The House of Representatives voted Wednesday to pass the Concealed Carry Reciprocity Act of 2017, which would require all 50 states to recognize one another’s permits to carry concealed firearms, regardless of the gulfs that can exist between licensing standards.

The National Rifle Association has for a decade considered concealed-carry reciprocity as the top item on its federal legislative to-do list. The NRA and other proponents of the policy often compare it to driver’s licenses: If a license to drive issued by one state is valid in all American states and territories, why shouldn’t a license to carry a concealed gun be recognized just as widely?

The analogy quickly breaks down under scrutiny.

For one thing, governments and agencies voluntarily recognize driver’s licenses by joining an interstate compact, rather than submitting to a federal law mandating they do so.

Crucially, states also agree to adopt basic security and recordkeeping practices when it comes to designing, issuing, and revoking driver’s licenses. The systems make it easier for police or other authorities to determine if a person’s license is valid during a traffic stop or other encounter. No such equivalent system exists for concealed-carry licenses, and the National Concealed Carry Reciprocity Act would not create one.

For decades, states have joined the Driver License Compact, which allows jurisdictions to pool data on motorists. That includes license suspensions and revocations, past violations and insurance status. A number of states also maintain searchable electronic records of car insurance policies, which are required to legally drive in all but three states.

Since the passage of the Real ID Act in 2005, the federal government has incentivized states to make sure physical licenses meet basic security standards and maintain certain uniform design features, including a digital photograph or machine-readable elements like a barcode, to satisfy airport security and other federal identification purposes.

None of this exists for licenses to carry concealed guns. There’s no single national, searchable repository of valid permits. The federal databases of criminal information that police rely upon, the National Crime Information Center and Interstate Identification Index, don’t indicate anything about whether someone is licensed to carry an unseen pistol in public.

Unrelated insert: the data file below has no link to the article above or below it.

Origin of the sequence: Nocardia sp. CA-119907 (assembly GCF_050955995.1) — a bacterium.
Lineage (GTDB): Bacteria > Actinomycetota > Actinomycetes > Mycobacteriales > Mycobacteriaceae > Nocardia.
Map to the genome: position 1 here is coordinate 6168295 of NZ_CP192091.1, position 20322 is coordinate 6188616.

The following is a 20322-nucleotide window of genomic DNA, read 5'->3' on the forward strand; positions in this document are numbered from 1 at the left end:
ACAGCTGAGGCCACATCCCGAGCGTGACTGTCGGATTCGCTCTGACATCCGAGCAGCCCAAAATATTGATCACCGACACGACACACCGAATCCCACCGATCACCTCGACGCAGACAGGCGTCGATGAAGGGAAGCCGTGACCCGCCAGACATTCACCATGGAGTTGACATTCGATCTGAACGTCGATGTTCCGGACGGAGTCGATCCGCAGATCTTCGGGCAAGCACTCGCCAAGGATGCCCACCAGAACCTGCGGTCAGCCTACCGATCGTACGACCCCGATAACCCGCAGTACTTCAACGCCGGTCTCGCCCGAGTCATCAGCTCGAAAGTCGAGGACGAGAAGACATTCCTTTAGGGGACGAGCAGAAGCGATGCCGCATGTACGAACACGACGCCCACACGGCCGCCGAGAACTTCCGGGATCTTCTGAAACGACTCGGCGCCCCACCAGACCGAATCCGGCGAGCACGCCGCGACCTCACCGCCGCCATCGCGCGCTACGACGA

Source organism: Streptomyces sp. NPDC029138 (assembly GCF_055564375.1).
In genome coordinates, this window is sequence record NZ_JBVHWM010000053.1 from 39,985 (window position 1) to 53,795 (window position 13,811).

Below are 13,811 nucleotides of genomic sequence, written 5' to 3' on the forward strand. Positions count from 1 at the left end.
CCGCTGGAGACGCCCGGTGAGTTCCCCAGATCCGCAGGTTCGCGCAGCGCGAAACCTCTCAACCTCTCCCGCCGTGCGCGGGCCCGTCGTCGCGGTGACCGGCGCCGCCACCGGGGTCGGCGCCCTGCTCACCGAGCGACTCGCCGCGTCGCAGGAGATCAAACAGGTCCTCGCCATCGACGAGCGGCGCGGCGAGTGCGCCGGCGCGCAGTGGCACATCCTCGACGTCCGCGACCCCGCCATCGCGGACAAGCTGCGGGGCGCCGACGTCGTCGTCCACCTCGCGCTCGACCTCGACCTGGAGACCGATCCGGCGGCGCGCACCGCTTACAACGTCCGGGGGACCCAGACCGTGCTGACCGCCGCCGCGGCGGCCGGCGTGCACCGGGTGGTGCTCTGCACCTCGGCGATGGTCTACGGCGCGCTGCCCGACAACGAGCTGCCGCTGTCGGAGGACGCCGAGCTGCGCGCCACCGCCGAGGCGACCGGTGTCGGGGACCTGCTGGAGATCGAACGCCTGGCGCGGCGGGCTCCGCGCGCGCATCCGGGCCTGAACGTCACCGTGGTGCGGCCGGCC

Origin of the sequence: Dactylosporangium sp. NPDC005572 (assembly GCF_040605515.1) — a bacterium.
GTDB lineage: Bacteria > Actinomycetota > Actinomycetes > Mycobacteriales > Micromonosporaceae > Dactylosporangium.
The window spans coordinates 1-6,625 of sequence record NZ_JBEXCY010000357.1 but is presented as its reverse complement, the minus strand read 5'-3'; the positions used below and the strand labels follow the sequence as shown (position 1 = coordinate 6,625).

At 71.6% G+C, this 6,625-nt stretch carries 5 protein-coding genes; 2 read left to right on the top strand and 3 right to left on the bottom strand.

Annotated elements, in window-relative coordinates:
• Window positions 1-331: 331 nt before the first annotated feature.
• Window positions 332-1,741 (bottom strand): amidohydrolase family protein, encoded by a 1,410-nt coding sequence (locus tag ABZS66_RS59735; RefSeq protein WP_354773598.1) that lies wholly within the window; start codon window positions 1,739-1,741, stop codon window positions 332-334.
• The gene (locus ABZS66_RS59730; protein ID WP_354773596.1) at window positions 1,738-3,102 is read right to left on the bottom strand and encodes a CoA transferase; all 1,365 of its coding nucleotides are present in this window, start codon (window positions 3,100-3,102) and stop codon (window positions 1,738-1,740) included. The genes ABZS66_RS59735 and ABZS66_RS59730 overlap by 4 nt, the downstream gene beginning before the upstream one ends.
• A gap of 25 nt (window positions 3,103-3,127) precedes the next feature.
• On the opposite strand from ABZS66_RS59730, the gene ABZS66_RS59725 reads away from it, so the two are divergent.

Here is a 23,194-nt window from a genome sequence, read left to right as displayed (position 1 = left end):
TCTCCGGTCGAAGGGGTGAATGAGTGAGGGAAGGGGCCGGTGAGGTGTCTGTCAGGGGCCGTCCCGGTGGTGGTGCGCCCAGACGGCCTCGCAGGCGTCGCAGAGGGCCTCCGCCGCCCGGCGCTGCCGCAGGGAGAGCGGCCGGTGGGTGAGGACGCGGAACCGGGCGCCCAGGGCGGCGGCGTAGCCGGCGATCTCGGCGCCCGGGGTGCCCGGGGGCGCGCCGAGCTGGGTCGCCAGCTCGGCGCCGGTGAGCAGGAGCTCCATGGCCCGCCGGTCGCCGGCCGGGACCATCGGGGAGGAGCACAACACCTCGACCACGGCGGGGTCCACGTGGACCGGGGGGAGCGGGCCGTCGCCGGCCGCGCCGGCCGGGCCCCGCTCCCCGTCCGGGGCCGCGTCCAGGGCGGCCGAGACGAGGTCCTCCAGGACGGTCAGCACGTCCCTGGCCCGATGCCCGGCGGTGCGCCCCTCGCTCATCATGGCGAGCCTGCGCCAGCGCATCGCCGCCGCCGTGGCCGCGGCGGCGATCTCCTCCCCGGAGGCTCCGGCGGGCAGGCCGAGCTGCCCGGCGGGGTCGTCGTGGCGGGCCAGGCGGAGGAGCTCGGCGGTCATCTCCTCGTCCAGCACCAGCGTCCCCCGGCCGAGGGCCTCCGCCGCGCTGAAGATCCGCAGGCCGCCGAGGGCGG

What’s more, it’s rare for states or other local authorities to physically confiscate such licenses from people who have been convicted of a crime or are otherwise disqualified from going armed in public under their state’s rules.

States revoke or suspend thousands of concealed carry licenses every year.

In 2016, Texas revoked 982 licenses and suspended 1,623 more.

From July 1, 2016, through June 30, 2017, Florida revoked 1,492 licenses and suspended an additional 5,247.

As of December 4, Arizona had revoked 1,206 licenses and suspend 4,091.

Anthony Coulson is a retired Drug Enforcement Administration officer and consultant who manages the Arizona Criminal Justice Commission’s NICS Records Improvement Project. He says that when the state revokes or suspends a concealed carry license, it just sends a letter and trusts the gun owner to either surrender the permit or stop using it.

“That’s extremely problematic,” Coulson said, because the license holder could continue to use it anyway. Authorities in other states would have a hard time quickly determining the permit’s validity.

They might in fact feel deterred from even trying: The bill makes jurisdictions and police officers liable for legal damages if they detain a concealed carrier beyond a “brief investigative stop.”

Should that stop occur in the middle of the night, when the county or state office that issued the license is likely closed, an officer who wants to make sure a visitor is lawfully armed with the concealed pistol in his possession would have little choice but to ask to see that person’s permit, hope that it is legitimate, and send him on his way.